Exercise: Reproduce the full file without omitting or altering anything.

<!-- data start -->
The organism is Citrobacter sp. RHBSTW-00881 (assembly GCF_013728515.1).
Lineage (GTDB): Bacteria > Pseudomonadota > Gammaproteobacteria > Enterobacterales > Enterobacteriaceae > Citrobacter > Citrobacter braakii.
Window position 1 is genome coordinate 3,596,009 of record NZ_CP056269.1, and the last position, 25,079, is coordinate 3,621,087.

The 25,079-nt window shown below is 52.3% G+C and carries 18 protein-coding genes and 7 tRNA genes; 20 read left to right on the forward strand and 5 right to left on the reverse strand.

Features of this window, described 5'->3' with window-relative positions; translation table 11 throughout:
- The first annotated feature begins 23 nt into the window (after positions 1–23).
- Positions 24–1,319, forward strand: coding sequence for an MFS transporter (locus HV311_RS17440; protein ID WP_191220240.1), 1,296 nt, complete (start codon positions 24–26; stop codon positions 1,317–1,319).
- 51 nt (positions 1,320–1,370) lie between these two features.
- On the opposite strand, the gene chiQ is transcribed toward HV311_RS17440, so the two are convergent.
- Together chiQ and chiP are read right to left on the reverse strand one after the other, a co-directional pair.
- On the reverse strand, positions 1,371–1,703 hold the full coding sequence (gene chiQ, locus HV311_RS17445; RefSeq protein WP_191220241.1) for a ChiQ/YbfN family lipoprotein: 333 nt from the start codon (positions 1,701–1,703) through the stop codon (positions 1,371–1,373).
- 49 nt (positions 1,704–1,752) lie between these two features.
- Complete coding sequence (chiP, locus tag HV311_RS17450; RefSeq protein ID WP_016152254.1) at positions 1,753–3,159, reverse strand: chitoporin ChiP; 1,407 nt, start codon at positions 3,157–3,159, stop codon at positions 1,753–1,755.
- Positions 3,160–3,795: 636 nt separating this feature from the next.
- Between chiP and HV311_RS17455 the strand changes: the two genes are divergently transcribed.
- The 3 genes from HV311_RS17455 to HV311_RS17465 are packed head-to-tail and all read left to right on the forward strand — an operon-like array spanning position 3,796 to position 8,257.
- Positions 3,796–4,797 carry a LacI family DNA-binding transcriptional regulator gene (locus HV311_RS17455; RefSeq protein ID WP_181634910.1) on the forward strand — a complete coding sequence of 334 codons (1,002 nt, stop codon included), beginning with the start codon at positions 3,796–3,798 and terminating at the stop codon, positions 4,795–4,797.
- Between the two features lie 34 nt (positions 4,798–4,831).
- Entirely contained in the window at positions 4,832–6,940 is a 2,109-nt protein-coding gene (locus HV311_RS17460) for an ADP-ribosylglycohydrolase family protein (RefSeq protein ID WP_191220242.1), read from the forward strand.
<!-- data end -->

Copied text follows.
The organism is Citrobacter sp. RHBSTW-00881 (assembly GCF_013728515.1).
Lineage (GTDB): Bacteria > Pseudomonadota > Gammaproteobacteria > Enterobacterales > Enterobacteriaceae > Citrobacter > Citrobacter braakii.
Window position 1 is genome coordinate 3,596,009 of record NZ_CP056269.1, and the last position, 25,079, is coordinate 3,621,087.

The 25,079-nt window shown below is 52.3% G+C and carries 18 protein-coding genes and 7 tRNA genes; 20 read left to right on the forward strand and 5 right to left on the reverse strand.

Features of this window, described 5'->3' with window-relative positions; translation table 11 throughout:
- The first annotated feature begins 23 nt into the window (after positions 1–23).
- Positions 24–1,319, forward strand: coding sequence for an MFS transporter (locus HV311_RS17440; protein ID WP_191220240.1), 1,296 nt, complete (start codon positions 24–26; stop codon positions 1,317–1,319).
- 51 nt (positions 1,320–1,370) lie between these two features.
- On the opposite strand, the gene chiQ is transcribed toward HV311_RS17440, so the two are convergent.
- Together chiQ and chiP are read right to left on the reverse strand one after the other, a co-directional pair.
- On the reverse strand, positions 1,371–1,703 hold the full coding sequence (gene chiQ, locus HV311_RS17445; RefSeq protein WP_191220241.1) for a ChiQ/YbfN family lipoprotein: 333 nt from the start codon (positions 1,701–1,703) through the stop codon (positions 1,371–1,373).
- 49 nt (positions 1,704–1,752) lie between these two features.
- Complete coding sequence (chiP, locus tag HV311_RS17450; RefSeq protein ID WP_016152254.1) at positions 1,753–3,159, reverse strand: chitoporin ChiP; 1,407 nt, start codon at positions 3,157–3,159, stop codon at positions 1,753–1,755.
- Positions 3,160–3,795: 636 nt separating this feature from the next.
- Between chiP and HV311_RS17455 the strand changes: the two genes are divergently transcribed.
- The 3 genes from HV311_RS17455 to HV311_RS17465 are packed head-to-tail and all read left to right on the forward strand — an operon-like array spanning position 3,796 to position 8,257.
- Positions 3,796–4,797 carry a LacI family DNA-binding transcriptional regulator gene (locus HV311_RS17455; RefSeq protein ID WP_181634910.1) on the forward strand — a complete coding sequence of 334 codons (1,002 nt, stop codon included), beginning with the start codon at positions 3,796–3,798 and terminating at the stop codon, positions 4,795–4,797.
- Between the two features lie 34 nt (positions 4,798–4,831).
- Entirely contained in the window at positions 4,832–6,940 is a 2,109-nt protein-coding gene (locus HV311_RS17460) for an ADP-ribosylglycohydrolase family protein (RefSeq protein ID WP_191220242.1), read from the forward strand.